The ASBMB supports NIH recommendations for disability inclusion

Jan. 31, 2023

The American Society for Biochemistry and Molecular Biology applauds the recent National Institutes of Health Subgroup on Individuals with Disabilities report on actions the agency should take to support disabled people in the scientific workforce.

The Dec. 30 report’s nine recommendations aim to identify and eliminate structural ableism, increase inclusion of disabled people at all levels and ultimately ensure the future biomedical workforce is more representative of the United States population.

The ASBMB supports the subgroup’s recommendations and urges the NIH to take two immediate actions: incorporate anti-ableism into all NIH diversity initiatives and communications, notably the agency’s mission statement, and establish funding opportunities for disability research.

Furthermore, the ASBMB implores the NIH to implement the subgroup’s recommendations quickly and is looking forward to working with NIH as it ensures the biomedical research enterprise is more inclusive and equitable.

The subgroup’s recommendations were:

  1. Update the NIH mission statement
  2. Establish an NIH Office of Disability Research
  3. Establish an NIH Disability Equity and Access Coordinating Committee
  4. Develop an internal, NIH-wide effort to identify and address any structural ableism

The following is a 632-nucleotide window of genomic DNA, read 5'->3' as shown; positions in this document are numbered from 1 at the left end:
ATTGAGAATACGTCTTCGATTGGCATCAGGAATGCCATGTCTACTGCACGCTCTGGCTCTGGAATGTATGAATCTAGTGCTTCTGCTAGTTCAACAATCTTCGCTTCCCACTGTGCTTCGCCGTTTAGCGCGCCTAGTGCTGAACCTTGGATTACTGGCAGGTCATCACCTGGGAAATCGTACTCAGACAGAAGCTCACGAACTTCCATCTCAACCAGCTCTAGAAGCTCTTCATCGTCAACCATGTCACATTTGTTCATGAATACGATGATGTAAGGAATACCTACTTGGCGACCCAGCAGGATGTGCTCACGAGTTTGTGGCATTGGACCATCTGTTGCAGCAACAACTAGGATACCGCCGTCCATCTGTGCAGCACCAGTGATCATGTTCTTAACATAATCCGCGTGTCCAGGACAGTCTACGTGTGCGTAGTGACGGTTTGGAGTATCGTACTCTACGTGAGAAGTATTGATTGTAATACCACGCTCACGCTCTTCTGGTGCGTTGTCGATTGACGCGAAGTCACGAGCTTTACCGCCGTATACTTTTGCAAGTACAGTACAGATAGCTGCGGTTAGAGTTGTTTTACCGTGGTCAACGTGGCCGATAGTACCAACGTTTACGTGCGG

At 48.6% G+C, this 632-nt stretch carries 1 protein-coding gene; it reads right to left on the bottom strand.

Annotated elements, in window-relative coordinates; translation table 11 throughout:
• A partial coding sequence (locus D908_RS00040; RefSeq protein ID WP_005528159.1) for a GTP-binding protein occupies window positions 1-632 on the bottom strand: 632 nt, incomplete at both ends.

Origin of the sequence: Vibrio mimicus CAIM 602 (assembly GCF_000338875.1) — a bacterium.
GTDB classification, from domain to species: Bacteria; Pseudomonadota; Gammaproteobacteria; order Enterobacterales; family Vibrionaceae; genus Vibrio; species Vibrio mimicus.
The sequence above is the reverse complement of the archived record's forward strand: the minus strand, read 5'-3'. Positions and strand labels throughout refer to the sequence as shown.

5. Review policy, culture and structure to identify opportunities to promote disability inclusion in the NIH-funded research workforce
  6. Expand efforts to include disability communities and the perspectives of disabled people
  7. Conduct research on disability health and healthcare disparities and equity
  8. Ensure that disability inclusion and anti-ableism are core components of all NIH diversity, equity, inclusion, and accessibility efforts
  9. Maintain accountability for disability inclusion efforts

Individuals with disabilities make up 26% of the U.S. adult population, according to the Centers for Disease Control and Prevention. However, their representation in science remains low. The National Science Foundation found in 2019 that 9% of academic scientists self-reported having disabilities. Meanwhile, only 1.2% of NIH-funded principal investigators reported having disabilities.

When the subgroup was formed, it was tasked with identifying “strategies to enhance data collection focused on individuals with disabilities in the scientific workforce,” an acknowledgement that data are lacking and that it is difficult to create and implement policy solutions without fully understanding the challenges and barriers scientists with disabilities face.

The report stated, “Many aspects of scientific research are inaccessible for disabled researchers, including laboratory facilities, research instruments, meeting or conference events, and publication or computing platforms. Researchers with invisible disabilities often do not disclose their disability for fear of discrimination, and therefore may not receive necessary accommodations.”

Disabled scientists are a vital part of the scientific workforce. They conduct important research, ask important questions and provide unique scientific perspectives.

The subgroup’s recommendations are a significant step in the right direction.